Skip to content

David's Macro Blog

Analysis and commentary on business, economics, real estate, financial markets, and other fun topics

Archive

Tag: recession

Historically we often think of a recession as a sharp drop in economic output followed by a sharp rise. This is called the “V-shaped” recovery. The current “Great Recession” had a sharp downturn but so far no recovery after 18 months, and most talk is of an “L-shaped” or “U-shaped” rebound.

Why is this?

There’s an excellent post on Calculated Risk blog (one of my favorites) about economic growth engines that typically pull us out of recession with a sharp upward swing in activity.

The top two economic growth engines are residential investment and personal consumption expenditures.

Since we’ve had the largest residential real estate bubble in history and massive over-consumption, both due to very loose credit, these two growth engines are NOT poised to restart economic growth anytime soon.

In fact, just the opposite is true. Any recovery will be held in check by the massively overbuilt inventory of residential real estate and the inability of consumers to tap savings and credit to purchase consumer goods at the level needed to “stimulate the economy”.

Thus, while it looks like we avoided the Great Depression II, we’ll probalby remain in the Great Recession I for some time.

What do you think? Whether you agree or disagree, please add your comment below and show me you’re alive!

True investors want to purchase an asset at a discount to today’s fair market value. In the past, this was a big challenge for real estate investors. However, now that we are in a real estate recession, investors can finally purchase houses for significantly less than “today’s retail price.” One method to do this is at the court house steps through a trustee sale auction.

Watch the video below from my favorite realtor, Jim Klinge (aka Jim the Realtor).

Apparently Jon Mann, San Diego real estate professional investor, purchased this home yesterday. As Jim says Jon has been “on fire” buying 20 to 40 homes a month “just making a killing.”

Note: We’re doing something similar in the Phoenix market with our friends. It’s (finally) an exciting time to invest in real estate!

Was the great real estate bubble of 2000 – 2007 preventable?

Who won and who lost?

Why weren’t the inevitable crash and current historic recession preventable or predictable by the best the brightest among us?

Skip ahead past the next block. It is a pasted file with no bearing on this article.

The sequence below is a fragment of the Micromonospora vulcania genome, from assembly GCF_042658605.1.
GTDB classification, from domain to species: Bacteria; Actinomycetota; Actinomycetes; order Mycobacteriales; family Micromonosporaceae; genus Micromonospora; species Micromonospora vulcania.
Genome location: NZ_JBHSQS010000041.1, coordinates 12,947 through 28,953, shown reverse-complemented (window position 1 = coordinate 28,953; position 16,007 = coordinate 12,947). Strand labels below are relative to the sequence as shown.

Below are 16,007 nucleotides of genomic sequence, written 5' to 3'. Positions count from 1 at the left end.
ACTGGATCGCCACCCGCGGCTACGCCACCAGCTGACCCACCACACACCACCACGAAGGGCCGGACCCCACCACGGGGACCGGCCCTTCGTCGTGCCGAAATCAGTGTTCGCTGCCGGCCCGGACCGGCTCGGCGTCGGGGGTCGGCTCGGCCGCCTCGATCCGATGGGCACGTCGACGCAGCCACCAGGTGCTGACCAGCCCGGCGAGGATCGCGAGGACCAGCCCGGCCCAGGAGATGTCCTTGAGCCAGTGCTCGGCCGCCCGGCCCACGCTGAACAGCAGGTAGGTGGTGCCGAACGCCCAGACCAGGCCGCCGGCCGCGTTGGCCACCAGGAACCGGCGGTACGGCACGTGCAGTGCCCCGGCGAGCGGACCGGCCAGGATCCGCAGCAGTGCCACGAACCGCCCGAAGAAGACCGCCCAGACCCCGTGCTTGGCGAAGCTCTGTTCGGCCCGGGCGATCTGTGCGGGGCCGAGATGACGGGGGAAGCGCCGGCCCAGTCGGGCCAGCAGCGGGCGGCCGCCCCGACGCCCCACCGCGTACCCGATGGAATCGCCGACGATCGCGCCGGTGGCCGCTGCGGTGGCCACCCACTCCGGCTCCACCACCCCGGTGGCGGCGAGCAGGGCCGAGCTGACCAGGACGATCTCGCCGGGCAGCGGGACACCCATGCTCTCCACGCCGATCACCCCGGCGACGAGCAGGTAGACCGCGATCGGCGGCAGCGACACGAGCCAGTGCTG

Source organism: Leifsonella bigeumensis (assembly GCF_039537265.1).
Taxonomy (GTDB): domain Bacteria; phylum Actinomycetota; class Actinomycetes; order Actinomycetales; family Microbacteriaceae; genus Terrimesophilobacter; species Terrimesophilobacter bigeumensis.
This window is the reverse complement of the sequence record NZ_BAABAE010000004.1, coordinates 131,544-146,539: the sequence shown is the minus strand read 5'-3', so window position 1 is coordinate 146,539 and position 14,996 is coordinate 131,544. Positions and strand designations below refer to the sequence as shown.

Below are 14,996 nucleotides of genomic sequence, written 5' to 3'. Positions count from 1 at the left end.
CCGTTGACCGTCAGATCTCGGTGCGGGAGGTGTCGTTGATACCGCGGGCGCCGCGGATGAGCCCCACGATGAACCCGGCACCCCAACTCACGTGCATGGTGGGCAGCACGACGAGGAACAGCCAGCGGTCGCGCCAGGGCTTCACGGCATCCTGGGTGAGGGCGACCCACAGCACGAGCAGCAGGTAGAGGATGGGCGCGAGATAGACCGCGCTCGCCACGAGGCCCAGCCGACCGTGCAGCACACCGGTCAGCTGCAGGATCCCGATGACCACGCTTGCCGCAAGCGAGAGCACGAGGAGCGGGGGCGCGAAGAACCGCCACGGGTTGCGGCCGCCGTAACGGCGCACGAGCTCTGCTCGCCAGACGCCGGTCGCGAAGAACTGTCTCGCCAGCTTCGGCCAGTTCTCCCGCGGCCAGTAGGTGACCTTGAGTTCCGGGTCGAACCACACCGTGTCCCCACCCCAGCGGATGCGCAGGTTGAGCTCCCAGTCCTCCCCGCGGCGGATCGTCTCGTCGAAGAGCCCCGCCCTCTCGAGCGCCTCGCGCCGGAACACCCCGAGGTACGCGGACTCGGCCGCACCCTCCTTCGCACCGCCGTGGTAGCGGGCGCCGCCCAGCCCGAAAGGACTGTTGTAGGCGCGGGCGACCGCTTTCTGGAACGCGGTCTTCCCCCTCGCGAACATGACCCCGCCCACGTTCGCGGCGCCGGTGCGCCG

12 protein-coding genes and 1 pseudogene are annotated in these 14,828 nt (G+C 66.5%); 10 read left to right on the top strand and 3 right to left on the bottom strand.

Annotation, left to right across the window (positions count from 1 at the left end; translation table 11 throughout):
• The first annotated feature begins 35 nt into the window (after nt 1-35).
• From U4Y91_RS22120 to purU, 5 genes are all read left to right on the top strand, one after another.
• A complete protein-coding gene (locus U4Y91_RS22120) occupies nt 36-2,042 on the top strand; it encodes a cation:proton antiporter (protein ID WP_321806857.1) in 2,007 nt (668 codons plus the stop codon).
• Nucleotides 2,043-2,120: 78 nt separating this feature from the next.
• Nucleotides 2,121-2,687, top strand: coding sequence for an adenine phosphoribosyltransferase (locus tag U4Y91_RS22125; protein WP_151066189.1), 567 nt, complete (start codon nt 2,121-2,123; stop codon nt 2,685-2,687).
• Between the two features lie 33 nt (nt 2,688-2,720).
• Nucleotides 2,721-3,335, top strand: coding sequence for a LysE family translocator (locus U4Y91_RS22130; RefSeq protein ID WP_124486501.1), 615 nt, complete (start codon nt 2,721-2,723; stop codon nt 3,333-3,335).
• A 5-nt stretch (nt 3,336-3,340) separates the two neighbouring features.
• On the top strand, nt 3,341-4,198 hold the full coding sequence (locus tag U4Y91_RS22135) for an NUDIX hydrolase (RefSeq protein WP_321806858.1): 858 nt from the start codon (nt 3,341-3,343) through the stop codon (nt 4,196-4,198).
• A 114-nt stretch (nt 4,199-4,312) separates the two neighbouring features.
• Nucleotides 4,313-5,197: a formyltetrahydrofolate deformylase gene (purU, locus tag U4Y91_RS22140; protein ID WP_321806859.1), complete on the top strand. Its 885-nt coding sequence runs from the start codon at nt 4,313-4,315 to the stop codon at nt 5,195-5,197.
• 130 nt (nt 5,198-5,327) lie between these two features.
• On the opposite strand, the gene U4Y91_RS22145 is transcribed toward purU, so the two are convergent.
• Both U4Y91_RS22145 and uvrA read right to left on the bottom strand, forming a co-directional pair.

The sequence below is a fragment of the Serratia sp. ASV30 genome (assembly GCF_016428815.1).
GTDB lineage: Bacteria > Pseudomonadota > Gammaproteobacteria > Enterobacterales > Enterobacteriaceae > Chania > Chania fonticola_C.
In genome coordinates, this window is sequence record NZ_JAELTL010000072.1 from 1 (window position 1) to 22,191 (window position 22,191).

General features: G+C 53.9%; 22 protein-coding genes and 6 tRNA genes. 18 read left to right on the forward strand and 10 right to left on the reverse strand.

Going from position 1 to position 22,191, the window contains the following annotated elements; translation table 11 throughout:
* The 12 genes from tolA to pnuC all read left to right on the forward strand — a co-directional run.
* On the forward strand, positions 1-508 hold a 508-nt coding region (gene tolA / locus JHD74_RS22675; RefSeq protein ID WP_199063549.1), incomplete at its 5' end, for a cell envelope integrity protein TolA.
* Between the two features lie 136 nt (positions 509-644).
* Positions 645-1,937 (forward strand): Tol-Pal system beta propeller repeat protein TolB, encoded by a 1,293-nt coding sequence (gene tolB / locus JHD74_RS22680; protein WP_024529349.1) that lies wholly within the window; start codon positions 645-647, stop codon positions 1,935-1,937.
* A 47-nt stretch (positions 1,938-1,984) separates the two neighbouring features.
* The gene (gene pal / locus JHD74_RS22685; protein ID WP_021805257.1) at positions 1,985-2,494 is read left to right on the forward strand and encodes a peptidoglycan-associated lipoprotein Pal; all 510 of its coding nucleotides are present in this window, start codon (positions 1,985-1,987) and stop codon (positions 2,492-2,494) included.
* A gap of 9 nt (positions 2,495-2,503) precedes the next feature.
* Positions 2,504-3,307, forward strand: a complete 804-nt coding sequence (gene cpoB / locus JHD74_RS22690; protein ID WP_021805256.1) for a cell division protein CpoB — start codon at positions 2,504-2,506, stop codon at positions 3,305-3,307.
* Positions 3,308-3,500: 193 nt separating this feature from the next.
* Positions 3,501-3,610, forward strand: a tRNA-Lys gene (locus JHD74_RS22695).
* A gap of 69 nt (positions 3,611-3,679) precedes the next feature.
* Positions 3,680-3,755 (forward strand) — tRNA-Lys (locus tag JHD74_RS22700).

The following video from CNBC’s “House of Cards” (ht – Alan Sun) contains interviews with people in all parts of the real estate food chain: from borrowers to loan officers to lenders to wall street bankers to hedge fund operators to bond ratings analysts.

Wall Street will create what they can sell until there are no more buyers. This generates seemingly safe fee income which boosts quarterly profits and of course also produces undeserved multi-million dollar bonuses.

It is hard to believe now, but the banker’s financial models predicted 6% to 8% annual housing price increases forever into the future. How was this sustainable when household income wasn’t rising and probably wouldn’t rise much with global wage arbitrage? Many of the people on the front lines of this historic boom were young home buyers, recent MBA grads at Wall Street firms, etc. They had never known a down real estate market. It couldn’t even occur to them from experience that real estate goes anywhere but up in price.

The boom couldn’t start without Wall Street securitizing loans and selling them off to investors (many of them overseas). What type of WS culture creates an environment where there is strong incentive to sell what the market will buy and book a trading profit or fee income? No one had any incentive to stop the lucrative money train.
– Home buyers bought more house than they could afford.
– Loan officers originated more loans and earned significant income for basically just helping borrowers fill out a form (loan app).
– Wall Street bankers generated massive bonuses for themselves and quarterly profits for their firms.
– Rating agencies earned more fees rating mortgage backed securities (MBS) as AAA.

Isn’t it startling that nowhere was a fundamental issue like a borrower’s ability to service a loan and pay on time for 30 years ever discussed or considered?
The economic boom was NOT about fundamental value creation but solely a product of easy credit. Housing prices historically rise about 1% a year in line with increases in household income. They will revert to the mean over time. Essentially, there is no new economy or new economics. When we hear that in the MSM (mainstream media), look for the unsustainable bubble and prepare for it to end.

Why couldn’t Alan Greenspan, our economic “maestro”, our foremost authority on finance, interest rates and a stable economy, have warned us about the unsustainable boom and subsequent global economic collapse? He didn’t see the bubble. To make matters worse, he says:
“there is no doubt that somewhere in the future, we’ll have this conversation again. It will not be for quite a period of time, but it will occur because the flaws in human nature are such that we cannot change that, it does not work.”

Will you remember that all booms go bust?

Will you remember that what cannot go on forever must end?

Will you remember what your parents taught you? Just because everyone is doing it, doesn’t mean you have to do it too.

If history is any guide, almost all of us will forget what we learned by the time the next boom starts. Scary thought, isn’t it?